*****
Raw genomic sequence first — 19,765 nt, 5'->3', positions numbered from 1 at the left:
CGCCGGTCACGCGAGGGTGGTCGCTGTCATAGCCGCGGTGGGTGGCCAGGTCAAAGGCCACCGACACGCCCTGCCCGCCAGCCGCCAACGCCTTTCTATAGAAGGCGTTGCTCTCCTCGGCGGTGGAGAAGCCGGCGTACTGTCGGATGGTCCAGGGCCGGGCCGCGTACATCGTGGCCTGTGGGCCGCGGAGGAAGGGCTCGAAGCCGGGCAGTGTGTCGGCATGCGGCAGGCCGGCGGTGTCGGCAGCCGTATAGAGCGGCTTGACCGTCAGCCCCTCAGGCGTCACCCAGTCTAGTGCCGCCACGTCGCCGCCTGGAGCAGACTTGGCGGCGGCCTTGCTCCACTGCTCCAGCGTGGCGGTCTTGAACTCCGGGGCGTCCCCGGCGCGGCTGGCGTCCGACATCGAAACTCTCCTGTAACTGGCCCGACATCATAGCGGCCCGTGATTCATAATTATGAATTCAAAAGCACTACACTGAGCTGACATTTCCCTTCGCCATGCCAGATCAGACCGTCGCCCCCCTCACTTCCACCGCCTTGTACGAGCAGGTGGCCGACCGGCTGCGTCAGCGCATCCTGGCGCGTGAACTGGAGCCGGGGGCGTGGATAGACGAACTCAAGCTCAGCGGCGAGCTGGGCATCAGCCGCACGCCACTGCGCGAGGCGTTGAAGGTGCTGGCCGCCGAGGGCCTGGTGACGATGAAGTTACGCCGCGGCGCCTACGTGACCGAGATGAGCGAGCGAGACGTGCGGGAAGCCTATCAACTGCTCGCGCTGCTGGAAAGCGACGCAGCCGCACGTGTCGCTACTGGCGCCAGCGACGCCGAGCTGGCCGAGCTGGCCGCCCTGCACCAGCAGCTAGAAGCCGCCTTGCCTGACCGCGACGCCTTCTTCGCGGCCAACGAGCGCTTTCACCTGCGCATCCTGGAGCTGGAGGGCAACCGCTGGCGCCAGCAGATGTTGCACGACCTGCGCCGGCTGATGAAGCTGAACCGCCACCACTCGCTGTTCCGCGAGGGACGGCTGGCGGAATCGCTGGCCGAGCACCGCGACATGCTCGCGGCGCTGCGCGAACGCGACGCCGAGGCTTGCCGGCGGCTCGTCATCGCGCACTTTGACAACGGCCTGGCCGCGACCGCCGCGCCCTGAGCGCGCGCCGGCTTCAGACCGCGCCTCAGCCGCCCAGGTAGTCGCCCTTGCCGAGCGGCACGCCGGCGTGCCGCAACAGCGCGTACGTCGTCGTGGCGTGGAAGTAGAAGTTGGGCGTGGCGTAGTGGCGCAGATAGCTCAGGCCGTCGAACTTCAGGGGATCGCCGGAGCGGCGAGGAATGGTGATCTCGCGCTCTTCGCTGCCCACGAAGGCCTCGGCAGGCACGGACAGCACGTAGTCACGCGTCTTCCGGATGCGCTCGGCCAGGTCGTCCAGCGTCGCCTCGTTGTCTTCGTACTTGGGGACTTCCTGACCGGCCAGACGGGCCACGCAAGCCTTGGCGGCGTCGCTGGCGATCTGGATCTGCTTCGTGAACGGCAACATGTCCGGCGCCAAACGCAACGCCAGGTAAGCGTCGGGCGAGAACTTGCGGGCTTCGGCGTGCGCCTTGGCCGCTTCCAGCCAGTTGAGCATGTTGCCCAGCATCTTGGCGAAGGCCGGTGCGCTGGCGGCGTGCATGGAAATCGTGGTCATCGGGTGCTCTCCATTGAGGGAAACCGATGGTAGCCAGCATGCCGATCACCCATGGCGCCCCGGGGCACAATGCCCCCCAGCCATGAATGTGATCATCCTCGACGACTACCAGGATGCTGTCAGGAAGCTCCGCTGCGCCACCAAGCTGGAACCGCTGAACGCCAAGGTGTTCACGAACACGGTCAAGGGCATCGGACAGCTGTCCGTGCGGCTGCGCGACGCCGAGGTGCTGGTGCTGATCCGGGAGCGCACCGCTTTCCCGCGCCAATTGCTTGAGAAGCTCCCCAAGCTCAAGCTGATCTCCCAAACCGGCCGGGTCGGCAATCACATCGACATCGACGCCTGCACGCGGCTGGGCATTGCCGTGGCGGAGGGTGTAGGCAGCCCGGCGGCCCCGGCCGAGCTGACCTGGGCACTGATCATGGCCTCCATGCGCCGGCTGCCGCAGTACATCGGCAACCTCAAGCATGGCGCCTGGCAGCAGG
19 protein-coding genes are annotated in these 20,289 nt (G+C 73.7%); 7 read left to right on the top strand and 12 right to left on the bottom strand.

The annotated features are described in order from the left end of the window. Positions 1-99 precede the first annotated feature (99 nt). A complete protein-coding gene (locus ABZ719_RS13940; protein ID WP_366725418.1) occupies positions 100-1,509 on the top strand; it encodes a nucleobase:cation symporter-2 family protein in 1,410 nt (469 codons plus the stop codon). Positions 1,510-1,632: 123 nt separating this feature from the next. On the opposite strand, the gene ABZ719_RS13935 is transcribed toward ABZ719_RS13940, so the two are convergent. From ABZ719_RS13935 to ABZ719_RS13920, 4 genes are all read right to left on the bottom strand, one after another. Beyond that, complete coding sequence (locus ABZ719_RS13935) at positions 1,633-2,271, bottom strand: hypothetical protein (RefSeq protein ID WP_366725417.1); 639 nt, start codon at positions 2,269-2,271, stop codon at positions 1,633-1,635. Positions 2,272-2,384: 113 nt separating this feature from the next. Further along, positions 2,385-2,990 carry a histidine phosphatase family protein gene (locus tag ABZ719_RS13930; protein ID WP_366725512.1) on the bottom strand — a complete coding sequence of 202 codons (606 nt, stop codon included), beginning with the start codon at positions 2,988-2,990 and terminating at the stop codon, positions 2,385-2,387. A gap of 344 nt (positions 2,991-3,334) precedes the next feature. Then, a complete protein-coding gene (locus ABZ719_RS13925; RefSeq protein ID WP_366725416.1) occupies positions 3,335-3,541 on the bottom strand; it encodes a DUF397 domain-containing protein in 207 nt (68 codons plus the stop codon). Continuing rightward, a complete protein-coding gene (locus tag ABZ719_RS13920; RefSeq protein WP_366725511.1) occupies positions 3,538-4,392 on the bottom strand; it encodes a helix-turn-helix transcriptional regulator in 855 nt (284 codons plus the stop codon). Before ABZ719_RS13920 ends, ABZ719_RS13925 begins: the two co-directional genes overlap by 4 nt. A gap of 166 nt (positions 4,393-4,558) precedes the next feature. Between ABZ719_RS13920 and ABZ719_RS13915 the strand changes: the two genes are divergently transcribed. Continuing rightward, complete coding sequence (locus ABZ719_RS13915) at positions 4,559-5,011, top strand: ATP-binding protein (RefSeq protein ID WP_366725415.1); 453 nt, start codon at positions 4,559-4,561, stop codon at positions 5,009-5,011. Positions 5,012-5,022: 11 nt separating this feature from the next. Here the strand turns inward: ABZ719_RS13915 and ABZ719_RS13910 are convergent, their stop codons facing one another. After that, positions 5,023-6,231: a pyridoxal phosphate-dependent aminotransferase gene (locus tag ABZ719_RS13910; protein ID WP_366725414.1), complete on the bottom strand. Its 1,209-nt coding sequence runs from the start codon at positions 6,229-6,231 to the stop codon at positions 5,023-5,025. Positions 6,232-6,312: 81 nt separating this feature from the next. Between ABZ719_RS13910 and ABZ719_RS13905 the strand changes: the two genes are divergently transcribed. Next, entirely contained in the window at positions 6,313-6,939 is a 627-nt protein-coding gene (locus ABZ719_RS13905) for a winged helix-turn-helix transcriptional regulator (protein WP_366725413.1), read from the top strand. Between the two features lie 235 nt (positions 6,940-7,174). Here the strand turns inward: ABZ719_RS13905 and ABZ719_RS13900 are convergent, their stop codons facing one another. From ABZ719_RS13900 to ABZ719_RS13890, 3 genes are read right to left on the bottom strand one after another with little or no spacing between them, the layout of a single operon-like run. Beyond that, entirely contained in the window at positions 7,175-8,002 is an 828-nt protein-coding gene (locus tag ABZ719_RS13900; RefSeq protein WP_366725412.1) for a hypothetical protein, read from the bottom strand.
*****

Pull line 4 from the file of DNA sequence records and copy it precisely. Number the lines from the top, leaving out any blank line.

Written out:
The annotated features are described in order from the left end of the window. Positions 1-99 precede the first annotated feature (99 nt). A complete protein-coding gene (locus ABZ719_RS13940; protein ID WP_366725418.1) occupies positions 100-1,509 on the top strand; it encodes a nucleobase:cation symporter-2 family protein in 1,410 nt (469 codons plus the stop codon). Positions 1,510-1,632: 123 nt separating this feature from the next. On the opposite strand, the gene ABZ719_RS13935 is transcribed toward ABZ719_RS13940, so the two are convergent. From ABZ719_RS13935 to ABZ719_RS13920, 4 genes are all read right to left on the bottom strand, one after another. Beyond that, complete coding sequence (locus ABZ719_RS13935) at positions 1,633-2,271, bottom strand: hypothetical protein (RefSeq protein ID WP_366725417.1); 639 nt, start codon at positions 2,269-2,271, stop codon at positions 1,633-1,635. Positions 2,272-2,384: 113 nt separating this feature from the next. Further along, positions 2,385-2,990 carry a histidine phosphatase family protein gene (locus tag ABZ719_RS13930; protein ID WP_366725512.1) on the bottom strand — a complete coding sequence of 202 codons (606 nt, stop codon included), beginning with the start codon at positions 2,988-2,990 and terminating at the stop codon, positions 2,385-2,387. A gap of 344 nt (positions 2,991-3,334) precedes the next feature. Then, a complete protein-coding gene (locus ABZ719_RS13925; RefSeq protein ID WP_366725416.1) occupies positions 3,335-3,541 on the bottom strand; it encodes a DUF397 domain-containing protein in 207 nt (68 codons plus the stop codon). Continuing rightward, a complete protein-coding gene (locus tag ABZ719_RS13920; RefSeq protein WP_366725511.1) occupies positions 3,538-4,392 on the bottom strand; it encodes a helix-turn-helix transcriptional regulator in 855 nt (284 codons plus the stop codon). Before ABZ719_RS13920 ends, ABZ719_RS13925 begins: the two co-directional genes overlap by 4 nt. A gap of 166 nt (positions 4,393-4,558) precedes the next feature. Between ABZ719_RS13920 and ABZ719_RS13915 the strand changes: the two genes are divergently transcribed. Continuing rightward, complete coding sequence (locus ABZ719_RS13915) at positions 4,559-5,011, top strand: ATP-binding protein (RefSeq protein ID WP_366725415.1); 453 nt, start codon at positions 4,559-4,561, stop codon at positions 5,009-5,011. Positions 5,012-5,022: 11 nt separating this feature from the next. Here the strand turns inward: ABZ719_RS13915 and ABZ719_RS13910 are convergent, their stop codons facing one another. After that, positions 5,023-6,231: a pyridoxal phosphate-dependent aminotransferase gene (locus tag ABZ719_RS13910; protein ID WP_366725414.1), complete on the bottom strand. Its 1,209-nt coding sequence runs from the start codon at positions 6,229-6,231 to the stop codon at positions 5,023-5,025. Positions 6,232-6,312: 81 nt separating this feature from the next. Between ABZ719_RS13910 and ABZ719_RS13905 the strand changes: the two genes are divergently transcribed. Next, entirely contained in the window at positions 6,313-6,939 is a 627-nt protein-coding gene (locus ABZ719_RS13905) for a winged helix-turn-helix transcriptional regulator (protein WP_366725413.1), read from the top strand. Between the two features lie 235 nt (positions 6,940-7,174). Here the strand turns inward: ABZ719_RS13905 and ABZ719_RS13900 are convergent, their stop codons facing one another. From ABZ719_RS13900 to ABZ719_RS13890, 3 genes are read right to left on the bottom strand one after another with little or no spacing between them, the layout of a single operon-like run. Beyond that, entirely contained in the window at positions 7,175-8,002 is an 828-nt protein-coding gene (locus tag ABZ719_RS13900; RefSeq protein WP_366725412.1) for a hypothetical protein, read from the bottom strand.